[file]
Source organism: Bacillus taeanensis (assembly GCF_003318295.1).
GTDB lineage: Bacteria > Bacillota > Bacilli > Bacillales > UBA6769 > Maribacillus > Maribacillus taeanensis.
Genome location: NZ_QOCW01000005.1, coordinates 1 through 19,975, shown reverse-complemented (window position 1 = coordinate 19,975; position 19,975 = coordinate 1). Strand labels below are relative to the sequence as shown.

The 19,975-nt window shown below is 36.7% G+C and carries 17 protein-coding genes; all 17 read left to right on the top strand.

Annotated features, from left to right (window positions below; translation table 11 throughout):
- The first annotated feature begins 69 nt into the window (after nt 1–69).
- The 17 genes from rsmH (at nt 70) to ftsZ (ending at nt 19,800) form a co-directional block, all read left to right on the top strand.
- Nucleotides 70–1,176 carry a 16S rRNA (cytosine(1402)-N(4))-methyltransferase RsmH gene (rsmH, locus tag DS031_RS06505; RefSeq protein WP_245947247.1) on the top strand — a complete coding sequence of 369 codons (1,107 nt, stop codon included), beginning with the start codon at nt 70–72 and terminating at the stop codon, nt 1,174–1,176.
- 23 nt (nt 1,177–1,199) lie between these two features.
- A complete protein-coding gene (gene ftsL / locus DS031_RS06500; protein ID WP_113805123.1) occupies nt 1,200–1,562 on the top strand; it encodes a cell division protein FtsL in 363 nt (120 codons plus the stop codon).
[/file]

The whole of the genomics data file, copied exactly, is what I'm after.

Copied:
Source organism: Bacillus taeanensis (assembly GCF_003318295.1).
GTDB lineage: Bacteria > Bacillota > Bacilli > Bacillales > UBA6769 > Maribacillus > Maribacillus taeanensis.
Genome location: NZ_QOCW01000005.1, coordinates 1 through 19,975, shown reverse-complemented (window position 1 = coordinate 19,975; position 19,975 = coordinate 1). Strand labels below are relative to the sequence as shown.

The 19,975-nt window shown below is 36.7% G+C and carries 17 protein-coding genes; all 17 read left to right on the top strand.

Annotated features, from left to right (window positions below; translation table 11 throughout):
- The first annotated feature begins 69 nt into the window (after nt 1–69).
- The 17 genes from rsmH (at nt 70) to ftsZ (ending at nt 19,800) form a co-directional block, all read left to right on the top strand.
- Nucleotides 70–1,176 carry a 16S rRNA (cytosine(1402)-N(4))-methyltransferase RsmH gene (rsmH, locus tag DS031_RS06505; RefSeq protein WP_245947247.1) on the top strand — a complete coding sequence of 369 codons (1,107 nt, stop codon included), beginning with the start codon at nt 70–72 and terminating at the stop codon, nt 1,174–1,176.
- 23 nt (nt 1,177–1,199) lie between these two features.
- A complete protein-coding gene (gene ftsL / locus DS031_RS06500; protein ID WP_113805123.1) occupies nt 1,200–1,562 on the top strand; it encodes a cell division protein FtsL in 363 nt (120 codons plus the stop codon).